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Assassination attempt on Queen in 1981 confirmed by NZ spy agency

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Assassination attempt on Queen in 1981 confirmed by NZ spy agency

Assassination attempt on Queen in 1981 confirmed by NZ spy agency

A teenager’s attempt to assassinate the Queen during her New Zealand visit in 1981 was covered-up by the police, newly declassified documents show.

During the Royal parade through the city of Dunedin, 17-year-old Christopher John Lewis hid in a toilet cubicle and fired a shot at Queen Elizabeth II when she stepped out of her Rolls Royce, the shot narrowly missing her head, New Zealand news portal Stuff reported Thursday.

Although Lewis was arrested he was never charged, and domestic and international media who had heard the shot were told it was a council sign that had fallen over.

New Zealand’s Security Intelligence Service (NZSIS) has now released previously classified information after Stuff reported about the historic failed assassination attempt in January.

According to Stuff, the SIS memo shows that Lewis appeared on initial armed robbery and burglary charges and that there was no intention of charging Lewis with treason during the police investigation.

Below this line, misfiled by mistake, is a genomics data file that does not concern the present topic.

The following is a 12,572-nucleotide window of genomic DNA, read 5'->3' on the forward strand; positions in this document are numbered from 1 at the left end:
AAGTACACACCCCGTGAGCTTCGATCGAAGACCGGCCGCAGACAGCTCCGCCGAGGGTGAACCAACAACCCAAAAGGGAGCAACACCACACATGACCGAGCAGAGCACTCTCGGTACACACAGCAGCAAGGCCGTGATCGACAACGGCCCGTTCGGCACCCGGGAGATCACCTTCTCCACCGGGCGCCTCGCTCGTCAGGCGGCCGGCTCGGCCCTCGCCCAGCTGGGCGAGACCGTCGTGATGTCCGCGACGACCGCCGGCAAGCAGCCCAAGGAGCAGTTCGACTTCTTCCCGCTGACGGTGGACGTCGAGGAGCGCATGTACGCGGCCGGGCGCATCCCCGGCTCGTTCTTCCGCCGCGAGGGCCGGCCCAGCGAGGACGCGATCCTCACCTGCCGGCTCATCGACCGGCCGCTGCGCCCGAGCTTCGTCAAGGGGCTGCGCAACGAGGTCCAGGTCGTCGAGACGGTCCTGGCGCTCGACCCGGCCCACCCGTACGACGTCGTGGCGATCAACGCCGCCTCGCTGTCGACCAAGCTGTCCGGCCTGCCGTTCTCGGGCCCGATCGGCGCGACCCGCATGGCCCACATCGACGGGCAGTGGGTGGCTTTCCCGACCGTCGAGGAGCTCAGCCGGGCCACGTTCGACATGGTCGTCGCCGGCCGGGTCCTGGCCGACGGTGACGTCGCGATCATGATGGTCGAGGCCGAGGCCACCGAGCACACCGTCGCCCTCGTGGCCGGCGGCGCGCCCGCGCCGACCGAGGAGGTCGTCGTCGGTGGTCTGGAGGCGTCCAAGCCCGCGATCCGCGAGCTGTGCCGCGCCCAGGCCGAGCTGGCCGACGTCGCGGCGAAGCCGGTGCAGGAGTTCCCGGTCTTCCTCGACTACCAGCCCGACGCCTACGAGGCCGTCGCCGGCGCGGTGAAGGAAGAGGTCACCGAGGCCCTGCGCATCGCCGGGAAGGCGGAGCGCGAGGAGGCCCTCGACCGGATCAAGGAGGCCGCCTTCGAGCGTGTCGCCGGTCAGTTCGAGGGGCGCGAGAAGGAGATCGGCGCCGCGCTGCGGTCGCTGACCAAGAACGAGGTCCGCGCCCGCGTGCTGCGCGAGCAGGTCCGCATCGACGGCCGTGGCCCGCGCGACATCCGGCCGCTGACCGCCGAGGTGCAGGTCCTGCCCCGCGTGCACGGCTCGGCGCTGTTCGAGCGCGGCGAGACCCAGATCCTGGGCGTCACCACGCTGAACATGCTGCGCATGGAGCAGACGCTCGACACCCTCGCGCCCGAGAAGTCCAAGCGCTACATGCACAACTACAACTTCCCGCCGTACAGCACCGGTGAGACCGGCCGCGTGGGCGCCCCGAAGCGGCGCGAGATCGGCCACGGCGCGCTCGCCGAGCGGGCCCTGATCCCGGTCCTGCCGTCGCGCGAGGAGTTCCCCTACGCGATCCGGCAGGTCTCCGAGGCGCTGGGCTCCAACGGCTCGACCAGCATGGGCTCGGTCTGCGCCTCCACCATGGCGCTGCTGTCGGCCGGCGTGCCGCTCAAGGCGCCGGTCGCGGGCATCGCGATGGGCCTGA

“Lewis did indeed originally intend to assassinate the Queen, however did not have a suitable vantage point from which to fire, nor a sufficiently high-powered rifle for the range from the target,” according to a later SIS memo which confirmed the assassination attempt.

Former police officer Tom Lewis, who was originally assigned to Lewis’ case, alleged that political interference came into play over fears the country would lose future royal tours due to the security lapse, Stuff reported.

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